Narrowing of C/A deficit

It is a matter of relief that the current account (C/A) deficit of the country has improved during the first seven months of the current fiscal year compared to the same period last year. According to the latest data released by the State Bank on 19th February, 2015, C/A deficit was lower at dollar 2.307 billion during July-January, 2015 as compared to dollar 2.537 billion registered in the corresponding period of FY14, showing a decline of about 9 percent. Improvement in the external sector account was due mainly to a record level of home remittances amounting to dollar 10.3 billion and a fall in the deficit of services sector. With export of services increasing to dollar 3.16 billion from dollar 2.77 billion a year ago, and imports at almost the same level of dollar 4.6 billion, the services’ sector deficit narrowed to dollar 1.461 billion from dollar 1.827 billion in July-January, 2014. On the other hand, imbalance in the merchandise account rose to dollar 10.696 billion compared to dollar 10.109 billion a year earlier due to poor export performance and increase in imports. Foreign Direct Investment (FDI) into the country also fell slightly to dollar 545 million from dollar 553 million in the first seven months of the previous fiscal year. Nonetheless, a complete turnaround in the C/A position from a substantial surplus of dollar 226 million in December, 2014 to a deficit of dollar 95 million in the latest month ie January, 2015 was a negative development, worthy of close examination and appropriate policy response. Overall, however, the country seems to be headed towards a relatively better performance in the external sector this year. While growth in overseas remittances continues to be strong, oil prices in the international market are expected to hover around the present low level. Food imports should also be lower due to better domestic supply position and reduced prices. Most of the growth in imports continues to be concentrated in machinery and other industrial inputs, which are not only likely to increase the development potential of the economy but could also expand employment opportunities in the country.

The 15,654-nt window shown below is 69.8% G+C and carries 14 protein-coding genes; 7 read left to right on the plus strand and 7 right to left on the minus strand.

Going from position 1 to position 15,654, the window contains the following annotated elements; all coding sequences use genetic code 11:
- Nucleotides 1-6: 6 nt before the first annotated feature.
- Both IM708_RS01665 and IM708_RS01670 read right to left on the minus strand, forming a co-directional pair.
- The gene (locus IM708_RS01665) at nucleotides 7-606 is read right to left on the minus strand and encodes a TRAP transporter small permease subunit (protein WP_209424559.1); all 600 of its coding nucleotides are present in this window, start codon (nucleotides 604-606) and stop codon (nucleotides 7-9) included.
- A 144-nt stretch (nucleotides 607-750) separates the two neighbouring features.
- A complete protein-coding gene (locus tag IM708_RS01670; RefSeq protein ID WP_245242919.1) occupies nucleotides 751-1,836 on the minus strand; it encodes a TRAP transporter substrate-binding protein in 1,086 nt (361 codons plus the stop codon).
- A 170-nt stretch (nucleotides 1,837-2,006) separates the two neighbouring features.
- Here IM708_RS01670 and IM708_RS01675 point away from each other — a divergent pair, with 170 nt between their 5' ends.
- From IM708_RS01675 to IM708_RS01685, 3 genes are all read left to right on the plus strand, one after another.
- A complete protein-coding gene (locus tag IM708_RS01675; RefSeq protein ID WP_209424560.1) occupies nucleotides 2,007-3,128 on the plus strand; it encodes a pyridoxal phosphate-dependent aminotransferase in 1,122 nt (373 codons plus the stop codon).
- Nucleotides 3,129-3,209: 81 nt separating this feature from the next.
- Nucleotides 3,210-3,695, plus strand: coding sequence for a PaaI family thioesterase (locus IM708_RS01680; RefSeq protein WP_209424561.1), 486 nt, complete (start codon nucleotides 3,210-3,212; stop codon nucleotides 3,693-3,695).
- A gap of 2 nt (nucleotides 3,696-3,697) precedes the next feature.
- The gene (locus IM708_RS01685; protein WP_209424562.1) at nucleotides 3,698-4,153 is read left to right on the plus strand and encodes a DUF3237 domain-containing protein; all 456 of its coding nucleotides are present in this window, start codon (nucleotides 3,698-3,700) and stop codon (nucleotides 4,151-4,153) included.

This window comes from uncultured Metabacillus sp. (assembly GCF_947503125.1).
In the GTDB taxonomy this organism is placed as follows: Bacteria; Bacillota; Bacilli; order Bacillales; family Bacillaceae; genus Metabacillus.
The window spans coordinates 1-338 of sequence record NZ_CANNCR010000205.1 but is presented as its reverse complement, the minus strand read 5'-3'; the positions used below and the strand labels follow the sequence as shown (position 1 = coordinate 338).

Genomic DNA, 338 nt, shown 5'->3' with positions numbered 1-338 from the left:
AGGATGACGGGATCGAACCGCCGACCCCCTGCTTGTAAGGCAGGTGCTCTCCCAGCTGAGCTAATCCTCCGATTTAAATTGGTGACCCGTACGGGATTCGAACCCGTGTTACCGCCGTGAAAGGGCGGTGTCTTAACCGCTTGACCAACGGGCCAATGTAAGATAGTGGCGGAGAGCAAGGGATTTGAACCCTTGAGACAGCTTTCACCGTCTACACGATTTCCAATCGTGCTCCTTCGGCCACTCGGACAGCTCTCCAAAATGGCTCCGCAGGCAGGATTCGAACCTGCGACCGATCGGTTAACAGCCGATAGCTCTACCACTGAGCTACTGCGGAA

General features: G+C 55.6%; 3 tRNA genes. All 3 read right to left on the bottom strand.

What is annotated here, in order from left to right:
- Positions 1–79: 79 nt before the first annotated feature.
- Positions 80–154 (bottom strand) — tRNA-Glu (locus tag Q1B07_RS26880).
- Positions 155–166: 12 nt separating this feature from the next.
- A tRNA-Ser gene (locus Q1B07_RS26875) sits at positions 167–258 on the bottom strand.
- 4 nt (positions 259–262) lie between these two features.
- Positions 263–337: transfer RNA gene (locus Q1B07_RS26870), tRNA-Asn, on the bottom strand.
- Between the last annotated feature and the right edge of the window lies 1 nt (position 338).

While welcoming a modest fall in the C/A deficit, it needs to be stressed that though extent of the deficit is lower compared to the previous year, it is still too large to leave the economic managers of the country in a comfort zone. In fact, foreign exchange reserves would have declined considerably and the Pak rupee would have come under a great deal of pressure if the country had not received dollar 1.1 billion from the IMF and raised dollar 1.0 billion from the international market through the issuance of sukuks, which have to be repaid with interest. The country had to pay about dollar 7 billion in debt servicing last year and the payments could rise further on this account if the country continues to manage its external sector on borrowed time. At present, the State Bank holds about dollar 10 billion in foreign exchange reserves but these could evaporate pretty quickly in the absence of inflows from unrequited sources. In order to have a sustainable position in the external sector, it is imperative to act on several fronts. As the basic problem in the current account is the current stagnation in exports, all-out efforts need to be made to increase the productivity of the economy by ensuring uninterrupted supply of energy, ending militancy in the country and removing other barriers to production of goods and services. At the same time, it is vital to maintain competitiveness of exports through appropriate and timely adjustment in exchange rate of the rupee. This is not only essential to increase the level of exports but also to contain imports, particularly of consumer goods and luxury items. PRI could also be reviewed to block unofficial channels and reroute most of the home remittances through the banking system. Also, important is the meeting of commitments made to the IMF under the EFF to maintain the flow of resources from multilateral financial institutions and enhance the confidence of foreign investors in the solvency of the country. Foreign investors are still very reluctant to tie their fortunes with the country as suggested by the latest data despite repeated assurances by the Prime Minister and the Finance Minister of the safety and repatriation of their capital. Another important area to consider is the possibility to only negotiate for soft loans like those from the IMF and refrain from high cost borrowings through sukuks, bonds etc. This makes sense because the funds raised through high cost borrowings are generally invested with the banks at a much lower rate by the SBP. The country does not need to incur losses on this account especially when it has comfortable level of foreign exchange reserves. Since the C/A deficit is still large and needs to be reduced to a manageable level, policy makers of the country should not be complacent about it but make concerted efforts to remove the structural imbalance in the foreign sector at any early date.